Ascetics are initiated into a tradition handed down from a named religious teacher. Religious instructions and principles are passed on orally and in writings from one generation of mendicants to the next, continuing the monastic lineage.

Monastic order

A single-sex group of ascetics that vows to follow rules set out by a founding religious teacher. They formally renounce the world to become monks and nuns. They usually have a hierarchy of leaders at different levels to govern them.

Monk

A man who has taken a public vow to withdraw from ordinary life to formally enter religious life and advance spiritually. Frequently, monks perform physical austerities or undergo physical hardships in order to progress spiritually.

Muhpattī

Modern Indo-aryan language term from the Sanskrit ‘mukhavastrikā'. The small rectangular piece of cloth permanently fixed over the mouth by some mendicant orders. This is to avoid being violent accidentally, either by inhaling tiny creatures or killing them by breathing over them unexpectedly.

This is not the same as the mouth-cover used on some occasions by other mendicants and by laypeople when they perform certain rites.

Muni

Sage. A common term for a Jain monk.

Mūrti-pūjaka

Jains who venerate and worship images of Jinas in temples.

Nun

A woman who has taken a public vow to withdraw from ordinary life to enter religious life and advance spiritually. Frequently, nuns perform physical austerities or undergo physical hardships in order to progress spiritually.

Penance

A voluntary action undertaken to make up for a sin or breach of a religious principle, frequently an act of self-punishment or physical hardship.

Protestant

Someone who protests against the established doctrine and practices of his or her religion. Protestants try to return their religion to a purer condition, free of the corruption and misunderstanding they believe has grown up.

Originally used of Europeans in the late medieval period who raised formal objections to the practices and doctrines of the Roman Catholic Church, triggering the Reformation.

Puṇya

Sanskrit for a 'right or good action'. Similar to a merit in Buddhism, it helps to reduce karma.

Rajasthan

The largest state in India, in the north-western part of the country.

Renunciation

Giving up something. A lay person who becomes an ascetic renounces the life of a householder within society, instead choosing the physical hardships of being a monk or nun. The formal renunciation ceremony in Jainism is dīkṣā.

Rite

A sequence of actions that must be followed to perform a religious ceremony. The set of actions is largely symbolic, for example offering food to statues symbolises sacrificing to a deity. The ritual actions are often accompanied by set phrases.

Sāgāra

Sanskrit term meaning 'with a home’ – that is, a ‘householder’ or lay Jain. A synonym for a lay person, emphasising that he or she is a member of a household, with responsibilities to the family, community and society that a Jain mendicant does not have.

Sanskrit

A classical language of India, originally used by priests and nobility. Sanskrit has a rich literary and religious tradition. With only a few thousand native speakers nowadays, it is predominantly used in Hindu religious ceremonies and by scholars.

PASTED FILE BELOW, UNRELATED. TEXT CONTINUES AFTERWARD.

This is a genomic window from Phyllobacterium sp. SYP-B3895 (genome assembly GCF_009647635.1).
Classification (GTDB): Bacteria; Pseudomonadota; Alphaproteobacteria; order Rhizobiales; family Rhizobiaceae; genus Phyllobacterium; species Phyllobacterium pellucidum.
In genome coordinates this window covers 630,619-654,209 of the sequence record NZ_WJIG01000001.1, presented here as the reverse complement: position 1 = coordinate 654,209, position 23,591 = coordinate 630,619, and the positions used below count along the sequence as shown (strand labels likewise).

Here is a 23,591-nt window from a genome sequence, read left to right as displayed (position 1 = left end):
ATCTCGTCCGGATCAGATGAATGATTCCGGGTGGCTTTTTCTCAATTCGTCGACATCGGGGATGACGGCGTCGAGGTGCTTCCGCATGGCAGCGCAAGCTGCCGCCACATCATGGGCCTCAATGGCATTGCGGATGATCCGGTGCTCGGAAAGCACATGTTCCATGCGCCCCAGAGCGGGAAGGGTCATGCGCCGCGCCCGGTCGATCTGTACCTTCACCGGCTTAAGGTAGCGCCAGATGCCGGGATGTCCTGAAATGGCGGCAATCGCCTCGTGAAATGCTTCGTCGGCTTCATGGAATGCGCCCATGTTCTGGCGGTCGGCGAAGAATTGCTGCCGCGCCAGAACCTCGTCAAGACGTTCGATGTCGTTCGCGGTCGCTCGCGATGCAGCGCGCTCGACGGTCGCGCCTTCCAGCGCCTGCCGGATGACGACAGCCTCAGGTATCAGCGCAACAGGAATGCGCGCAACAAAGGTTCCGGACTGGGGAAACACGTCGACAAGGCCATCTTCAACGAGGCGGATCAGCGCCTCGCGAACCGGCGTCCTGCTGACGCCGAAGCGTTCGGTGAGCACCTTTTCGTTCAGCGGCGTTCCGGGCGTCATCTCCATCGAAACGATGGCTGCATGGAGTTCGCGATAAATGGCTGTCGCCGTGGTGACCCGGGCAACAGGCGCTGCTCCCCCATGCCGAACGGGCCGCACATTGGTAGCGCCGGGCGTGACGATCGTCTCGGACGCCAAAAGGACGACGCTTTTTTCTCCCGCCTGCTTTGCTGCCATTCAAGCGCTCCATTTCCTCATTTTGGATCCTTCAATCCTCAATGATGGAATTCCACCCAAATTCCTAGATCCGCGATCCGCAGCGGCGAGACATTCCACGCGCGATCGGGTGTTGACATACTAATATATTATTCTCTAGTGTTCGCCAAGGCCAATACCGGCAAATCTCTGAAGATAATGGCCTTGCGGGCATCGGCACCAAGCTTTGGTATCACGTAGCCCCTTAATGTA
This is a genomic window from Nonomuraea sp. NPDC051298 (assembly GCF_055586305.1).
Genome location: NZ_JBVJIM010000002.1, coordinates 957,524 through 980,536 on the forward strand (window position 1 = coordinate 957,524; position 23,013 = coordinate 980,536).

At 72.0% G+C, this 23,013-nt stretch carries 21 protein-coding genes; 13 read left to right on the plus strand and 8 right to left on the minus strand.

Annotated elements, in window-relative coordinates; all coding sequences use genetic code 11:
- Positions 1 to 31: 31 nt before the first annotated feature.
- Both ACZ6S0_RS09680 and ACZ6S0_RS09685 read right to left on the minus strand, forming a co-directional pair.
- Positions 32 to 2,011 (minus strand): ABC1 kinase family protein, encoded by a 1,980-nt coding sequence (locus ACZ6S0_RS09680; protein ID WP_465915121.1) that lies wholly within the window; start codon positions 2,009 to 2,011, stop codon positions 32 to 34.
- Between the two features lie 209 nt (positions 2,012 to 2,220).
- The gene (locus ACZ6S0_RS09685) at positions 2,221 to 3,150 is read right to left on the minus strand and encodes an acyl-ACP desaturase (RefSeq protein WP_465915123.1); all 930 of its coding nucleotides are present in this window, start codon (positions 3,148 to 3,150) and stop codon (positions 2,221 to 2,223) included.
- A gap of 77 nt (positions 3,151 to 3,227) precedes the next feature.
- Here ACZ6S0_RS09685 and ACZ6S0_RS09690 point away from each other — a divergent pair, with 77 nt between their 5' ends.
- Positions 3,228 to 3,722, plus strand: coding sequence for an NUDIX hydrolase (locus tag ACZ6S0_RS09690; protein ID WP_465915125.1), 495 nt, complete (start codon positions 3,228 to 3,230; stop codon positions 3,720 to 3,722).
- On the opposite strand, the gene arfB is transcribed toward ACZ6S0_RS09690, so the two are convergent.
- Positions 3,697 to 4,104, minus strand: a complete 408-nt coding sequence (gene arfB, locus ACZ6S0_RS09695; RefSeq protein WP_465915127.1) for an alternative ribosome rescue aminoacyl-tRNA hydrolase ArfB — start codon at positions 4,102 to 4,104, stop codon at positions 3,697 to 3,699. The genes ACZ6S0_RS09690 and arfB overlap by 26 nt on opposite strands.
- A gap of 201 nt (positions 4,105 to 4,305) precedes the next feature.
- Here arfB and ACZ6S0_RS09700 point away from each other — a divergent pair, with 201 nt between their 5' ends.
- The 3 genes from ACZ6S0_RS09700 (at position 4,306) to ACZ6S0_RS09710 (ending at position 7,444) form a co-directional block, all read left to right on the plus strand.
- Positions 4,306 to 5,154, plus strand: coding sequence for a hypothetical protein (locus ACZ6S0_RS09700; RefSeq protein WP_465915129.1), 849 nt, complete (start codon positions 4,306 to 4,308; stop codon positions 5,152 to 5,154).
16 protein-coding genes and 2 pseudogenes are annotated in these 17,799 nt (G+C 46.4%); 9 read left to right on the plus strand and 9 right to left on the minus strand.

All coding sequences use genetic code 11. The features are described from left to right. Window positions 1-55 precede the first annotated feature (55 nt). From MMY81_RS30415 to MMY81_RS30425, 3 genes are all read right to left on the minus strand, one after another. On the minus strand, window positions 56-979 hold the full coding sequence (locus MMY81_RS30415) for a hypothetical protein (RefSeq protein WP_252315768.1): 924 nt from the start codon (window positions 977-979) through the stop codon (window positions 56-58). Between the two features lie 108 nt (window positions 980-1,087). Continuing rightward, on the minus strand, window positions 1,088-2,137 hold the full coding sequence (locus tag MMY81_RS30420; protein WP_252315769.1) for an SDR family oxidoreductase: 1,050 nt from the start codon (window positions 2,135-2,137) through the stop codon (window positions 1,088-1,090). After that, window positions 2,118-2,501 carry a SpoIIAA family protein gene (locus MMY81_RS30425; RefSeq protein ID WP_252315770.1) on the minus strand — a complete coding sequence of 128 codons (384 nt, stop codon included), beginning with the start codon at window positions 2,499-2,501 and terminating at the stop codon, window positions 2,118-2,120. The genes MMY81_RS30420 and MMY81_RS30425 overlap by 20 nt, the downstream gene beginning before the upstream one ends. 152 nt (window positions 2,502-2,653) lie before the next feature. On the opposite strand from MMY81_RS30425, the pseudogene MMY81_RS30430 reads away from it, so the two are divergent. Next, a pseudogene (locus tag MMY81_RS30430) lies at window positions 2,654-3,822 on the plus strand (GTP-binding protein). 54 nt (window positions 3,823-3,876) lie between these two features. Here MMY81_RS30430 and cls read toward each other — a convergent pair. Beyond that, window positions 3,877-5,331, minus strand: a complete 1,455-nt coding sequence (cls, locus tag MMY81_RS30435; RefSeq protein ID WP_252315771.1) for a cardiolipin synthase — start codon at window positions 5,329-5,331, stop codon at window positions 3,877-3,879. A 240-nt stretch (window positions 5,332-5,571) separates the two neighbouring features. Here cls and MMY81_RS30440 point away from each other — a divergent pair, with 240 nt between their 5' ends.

Scripture

Set of sacred texts that believers accept as authoritative within a religion. Synonymous with canon.

Sect

An organised group of believers in a religion, often distinguished from other groups within the same religious faith who have differences of doctrine or practice.

Śrāvikā

'Hearer’ of the teaching. This commonly refers to the Jain lay woman, who follows the teachings of the 24 Jinas and is not a member of the clergy or a religious order. The masculine form is śrāvakā.

Sthānaka-vāsin

The Sanskrit phrase meaning ‘hall-dwellers’ is used for a Śvetāmbara movement that opposes the worship of images and the building of temples. The term Sthānaka-vāsī, whose origin remains unclear, came into widespread use in the early 20th century. The movement's roots can be traced to the 15th-century reform movement initiated by Loṅkā Śāh, from which the founders of the Sthānaka-vāsī traditions separated in the 17th century. Sthānaka-vāsīns practise mental worship through meditation. The lay members venerate living ascetics, who are recognisable from the mouth-cloth – muhpattī – they wear constantly.

Śvetāmbara Terāpanthin

A subsect of the Śvetāmbara Sthānaka-vāsin, which originated in Rajasthan in the 18th century. The Terāpanthin do not worship images. One of the sect's best-known leaders was Ācārya Tulsī, who created a new category of ascetics in 1980. These samaṇ and samaṇī are allowed to travel using mechanised transport and to use money.

Tapā-gaccha

A Śvetāmbara mūrti-pūjaka sect, first established in the 13th century and reformed from the 19th century. Today nearly all mūrti-pūjak mendicants belong to this sect.

Temple

A building reserved for public worship or prayer, usually dedicated to one religion and run by members of that religion's clergy.

Valabhī

The wealthy city of Valabhī – now Vallabhi – in Gujarat was a major centre of Jain intellectual life in the early medieval period. The final version of the Śvetāmbara canon was written down there under the supervision of the religious teacher Devarddhi-gaṇi Kṣamāśramaṇa in the fifth century CE.